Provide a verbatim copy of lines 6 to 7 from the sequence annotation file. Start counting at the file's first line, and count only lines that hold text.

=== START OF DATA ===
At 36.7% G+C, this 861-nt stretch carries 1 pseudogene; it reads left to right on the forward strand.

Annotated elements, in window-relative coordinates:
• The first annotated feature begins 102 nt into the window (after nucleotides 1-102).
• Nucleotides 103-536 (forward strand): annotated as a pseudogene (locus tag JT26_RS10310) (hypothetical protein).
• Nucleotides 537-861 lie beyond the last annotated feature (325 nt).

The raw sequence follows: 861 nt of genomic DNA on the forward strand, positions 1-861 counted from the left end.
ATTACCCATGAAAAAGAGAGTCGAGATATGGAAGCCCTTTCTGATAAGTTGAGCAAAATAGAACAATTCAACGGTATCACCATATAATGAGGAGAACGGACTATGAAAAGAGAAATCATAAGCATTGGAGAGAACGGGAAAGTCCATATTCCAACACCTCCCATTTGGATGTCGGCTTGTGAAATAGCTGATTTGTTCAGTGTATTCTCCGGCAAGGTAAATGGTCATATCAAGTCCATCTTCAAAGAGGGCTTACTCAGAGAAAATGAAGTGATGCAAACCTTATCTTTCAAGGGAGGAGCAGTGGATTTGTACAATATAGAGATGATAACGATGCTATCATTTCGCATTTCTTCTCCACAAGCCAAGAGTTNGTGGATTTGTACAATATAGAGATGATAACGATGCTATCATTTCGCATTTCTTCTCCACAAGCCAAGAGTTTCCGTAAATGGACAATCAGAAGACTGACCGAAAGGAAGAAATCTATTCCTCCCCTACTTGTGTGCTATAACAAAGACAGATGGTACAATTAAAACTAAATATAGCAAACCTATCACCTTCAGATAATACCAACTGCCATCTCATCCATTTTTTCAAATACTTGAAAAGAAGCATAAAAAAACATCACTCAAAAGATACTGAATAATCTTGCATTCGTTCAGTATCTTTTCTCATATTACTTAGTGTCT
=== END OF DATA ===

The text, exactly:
The raw sequence follows: 861 nt of genomic DNA on the forward strand, positions 1-861 counted from the left end.
ATTACCCATGAAAAAGAGAGTCGAGATATGGAAGCCCTTTCTGATAAGTTGAGCAAAATAGAACAATTCAACGGTATCACCATATAATGAGGAGAACGGACTATGAAAAGAGAAATCATAAGCATTGGAGAGAACGGGAAAGTCCATATTCCAACACCTCCCATTTGGATGTCGGCTTGTGAAATAGCTGATTTGTTCAGTGTATTCTCCGGCAAGGTAAATGGTCATATCAAGTCCATCTTCAAAGAGGGCTTACTCAGAGAAAATGAAGTGATGCAAACCTTATCTTTCAAGGGAGGAGCAGTGGATTTGTACAATATAGAGATGATAACGATGCTATCATTTCGCATTTCTTCTCCACAAGCCAAGAGTTNGTGGATTTGTACAATATAGAGATGATAACGATGCTATCATTTCGCATTTCTTCTCCACAAGCCAAGAGTTTCCGTAAATGGACAATCAGAAGACTGACCGAAAGGAAGAAATCTATTCCTCCCCTACTTGTGTGCTATAACAAAGACAGATGGTACAATTAAAACTAAATATAGCAAACCTATCACCTTCAGATAATACCAACTGCCATCTCATCCATTTTTTCAAATACTTGAAAAGAAGCATAAAAAAACATCACTCAAAAGATACTGAATAATCTTGCATTCGTTCAGTATCTTTTCTCATATTACTTAGTGTCT